US5814367A (en) 1993-08-13 1998-09-29 General Atomics Broadband infrared and signature control materials and methods of producing the same
US5882774A (en) 1993-12-21 1999-03-16 Minnesota Mining And Manufacturing Company Optical film
US6101032A (en) 1994-04-06 2000-08-08 3M Innovative Properties Company Light fixture having a multilayer polymeric film
GB2288469A (en) 1994-04-15 1995-10-18 Hitachi Cable Optical hollow waveguide, its fabrication and laser transmission apparatus using it
US6044191A (en) 1995-04-13 2000-03-28 Corning Incorporated Dispersion managed optical waveguide
US6080467A (en) * 1995-06-26 2000-06-27 3M Innovative Properties Company High efficiency optical devices
WO1997001774A1 (en) 1995-06-26 1997-01-16 Minnesota Mining And Manufacturing Company High efficiency optical devices
US5894537A (en) 1996-01-11 1999-04-13 Corning Incorporated Dispersion managed optical waveguide
US5641956A (en) 1996-02-02 1997-06-24 F&S, Inc. Optical waveguide sensor arrangement having guided modes-non guided modes grating coupler
US5661839A (en) 1996-03-22 1997-08-26 The University Of British Columbia Light guide employing multilayer optical film
US6349163B1 (en) 1996-07-31 2002-02-19 Corning Incorporated Dispersion compensating single mode waveguide
US5995696A (en) 1997-02-07 1999-11-30 Hitachi Cable, Ltd. Hollow waveguide and method of making same
US6334019B1 (en) 1997-06-26 2001-12-25 The Secretary Of State For Defence In Her Britannic Majesty's Government Of The United Kingdom Of Great Britain And Northern Ireland Single mode optical fiber
WO1999047465A1 (en) 1998-03-16 1999-09-23 Massachusetts Institute Of Technology Polymer-inorganic multilayer dielectric film
WO1999049341A1 (en) 1998-03-26 1999-09-30 Lasercomm, Inc. Optical communication system with chromatic dispersion compensation
WO1999049340A2 (en) 1998-03-26 1999-09-30 Lasercomm, Inc. Apparatus and method for compensation of chromatic dispersion in optical fibers
US6380551B2 (en) 1998-05-01 2002-04-30 Shin-Etsu Handotai Co., Ltd. Optical function device with photonic band gap and/or filtering characteristics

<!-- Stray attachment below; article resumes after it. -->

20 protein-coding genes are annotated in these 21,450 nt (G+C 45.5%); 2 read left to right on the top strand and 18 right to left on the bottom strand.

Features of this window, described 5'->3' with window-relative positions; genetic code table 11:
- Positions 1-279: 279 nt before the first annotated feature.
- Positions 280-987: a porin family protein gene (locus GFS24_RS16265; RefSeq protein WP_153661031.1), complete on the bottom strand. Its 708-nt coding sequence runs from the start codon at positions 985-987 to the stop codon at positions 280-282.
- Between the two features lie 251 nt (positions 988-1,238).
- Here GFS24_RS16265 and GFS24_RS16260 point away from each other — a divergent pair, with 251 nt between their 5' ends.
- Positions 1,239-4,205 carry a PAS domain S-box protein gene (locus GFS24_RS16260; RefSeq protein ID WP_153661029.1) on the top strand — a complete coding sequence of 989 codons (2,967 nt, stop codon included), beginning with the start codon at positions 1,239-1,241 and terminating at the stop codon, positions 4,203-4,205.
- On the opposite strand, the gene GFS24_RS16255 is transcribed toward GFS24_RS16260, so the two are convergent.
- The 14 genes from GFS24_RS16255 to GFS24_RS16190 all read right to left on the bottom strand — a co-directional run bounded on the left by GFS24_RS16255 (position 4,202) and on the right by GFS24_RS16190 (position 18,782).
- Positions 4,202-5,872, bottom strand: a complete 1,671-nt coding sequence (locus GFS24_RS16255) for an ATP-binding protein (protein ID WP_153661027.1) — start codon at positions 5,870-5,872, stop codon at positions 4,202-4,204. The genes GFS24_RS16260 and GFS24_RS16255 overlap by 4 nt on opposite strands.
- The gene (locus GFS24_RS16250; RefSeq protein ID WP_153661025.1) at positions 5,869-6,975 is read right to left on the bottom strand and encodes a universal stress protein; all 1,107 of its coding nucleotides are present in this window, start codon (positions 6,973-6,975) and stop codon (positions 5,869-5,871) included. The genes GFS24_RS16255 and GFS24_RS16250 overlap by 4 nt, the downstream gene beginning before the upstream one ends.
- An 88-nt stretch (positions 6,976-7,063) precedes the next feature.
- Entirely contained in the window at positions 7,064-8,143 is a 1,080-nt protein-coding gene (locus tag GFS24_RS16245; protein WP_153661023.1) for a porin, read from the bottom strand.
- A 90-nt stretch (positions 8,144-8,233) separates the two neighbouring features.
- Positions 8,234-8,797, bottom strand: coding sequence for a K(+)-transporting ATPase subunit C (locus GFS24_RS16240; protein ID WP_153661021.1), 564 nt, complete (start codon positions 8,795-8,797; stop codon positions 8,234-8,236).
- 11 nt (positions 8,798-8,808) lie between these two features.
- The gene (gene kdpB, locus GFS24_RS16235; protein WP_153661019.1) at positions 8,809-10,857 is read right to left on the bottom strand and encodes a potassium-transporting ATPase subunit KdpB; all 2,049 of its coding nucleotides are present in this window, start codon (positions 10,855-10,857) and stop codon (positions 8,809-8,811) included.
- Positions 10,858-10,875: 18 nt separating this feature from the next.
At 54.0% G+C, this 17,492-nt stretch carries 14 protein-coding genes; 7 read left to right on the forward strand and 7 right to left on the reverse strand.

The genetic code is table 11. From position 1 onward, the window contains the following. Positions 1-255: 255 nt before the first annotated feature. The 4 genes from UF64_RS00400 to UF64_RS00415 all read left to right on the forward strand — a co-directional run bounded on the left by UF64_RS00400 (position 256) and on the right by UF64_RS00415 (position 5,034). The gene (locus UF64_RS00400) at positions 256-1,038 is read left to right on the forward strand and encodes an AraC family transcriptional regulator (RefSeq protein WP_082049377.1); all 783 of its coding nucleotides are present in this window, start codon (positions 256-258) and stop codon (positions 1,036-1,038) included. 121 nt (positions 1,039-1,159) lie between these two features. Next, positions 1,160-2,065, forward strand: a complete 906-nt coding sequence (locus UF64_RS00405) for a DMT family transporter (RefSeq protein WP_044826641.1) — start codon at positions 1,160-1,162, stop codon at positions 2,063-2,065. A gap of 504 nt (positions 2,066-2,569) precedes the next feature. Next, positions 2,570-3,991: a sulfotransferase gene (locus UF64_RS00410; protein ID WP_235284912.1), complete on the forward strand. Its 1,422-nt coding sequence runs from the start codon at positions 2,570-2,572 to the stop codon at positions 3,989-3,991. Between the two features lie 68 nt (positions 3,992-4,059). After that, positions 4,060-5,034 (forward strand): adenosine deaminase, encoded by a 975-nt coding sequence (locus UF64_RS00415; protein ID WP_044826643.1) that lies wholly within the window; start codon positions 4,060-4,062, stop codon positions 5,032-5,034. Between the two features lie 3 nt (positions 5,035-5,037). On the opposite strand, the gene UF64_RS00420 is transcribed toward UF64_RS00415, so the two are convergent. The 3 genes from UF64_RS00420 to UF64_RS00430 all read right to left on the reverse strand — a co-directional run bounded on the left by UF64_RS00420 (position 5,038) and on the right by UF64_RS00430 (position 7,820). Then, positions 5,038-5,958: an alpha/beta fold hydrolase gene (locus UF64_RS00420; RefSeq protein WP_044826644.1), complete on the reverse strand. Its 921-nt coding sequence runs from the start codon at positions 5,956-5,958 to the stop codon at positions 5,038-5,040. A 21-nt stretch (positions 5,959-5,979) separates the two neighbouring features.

JP2000035521A (en) 1998-05-07 2000-02-02 Nippon Telegr & Teleph Corp <Ntt> Optical fiber
US6404966B1 (en) 1998-05-07 2002-06-11 Nippon Telegraph And Telephone Corporation Optical fiber
US6043914A (en) 1998-06-29 2000-03-28 Mci Communications Corporation Dense WDM in the 1310 nm band
US6154318A (en) 1998-08-18 2000-11-28 Coherent, Inc. Group-delay-dispersive multilayer-mirror structures and method for designing same
US6175671B1 (en) 1998-10-01 2001-01-16 Nortel Networks Limited Photonic crystal waveguide arrays
WO2000022466A1 (en) 1998-10-14 2000-04-20 Massachusetts Institute Of Technology Omnidirectional multilayer device for optical waveguiding
US6463200B2 (en) * 1998-10-14 2002-10-08 Massachusetts Institute Of Technology Omnidirectional multilayer device for enhanced optical waveguiding
US6389197B1 (en) 1999-02-10 2002-05-14 California Institute Of Technology Coupling system to a microsphere cavity
WO2000051268A1 (en) 1999-02-23 2000-08-31 Lasercomm, Inc. High order spatial mode transmission system
WO2000051269A1 (en) 1999-02-23 2000-08-31 Lasercomm, Inc. High order spatial mode optical fiber
US6301421B1 (en) 1999-05-27 2001-10-09 Trw Inc. Photonic crystal fiber lasers and amplifiers for high power
WO2000077549A1 (en) 1999-06-10 2000-12-21 Lasercomm, Inc. Reducing mode interference in optical waveguides
JP2001051244A (en) 1999-08-11 2001-02-23 Communication Research Laboratory Mpt Optical modulator using photonic band gap structure and optical modulation method

Non-Patent Citations (51)

* Cited by examiner, † Cited by third party
Title
A. G. Bulushev et al. "Spectrally selective mode conversion at in homogeneities of optical fibers," Sov. Tech. Phys. Lett., 14, 506-507 (1988).
A. N. Lazarchik, "Bragg fiber lightguides," Radiotekhnika i electronika, 1, 36-43 (1988).
C. M. de Sterke et al., "Differential losses in Bragg fibers," J. Appl. Phys., 76, 680-688 (1994).
C. Moeller, "Mode converters in the Doublet III ECH microwave system," Int. J. Electronics, 53, 587-593 (1982).
D. Marcuse et al., "Mode conversion caused by diameter changes of a round dielectric waveguide," Bell Syst. Tech. J., 48, 3217-3232 (1969).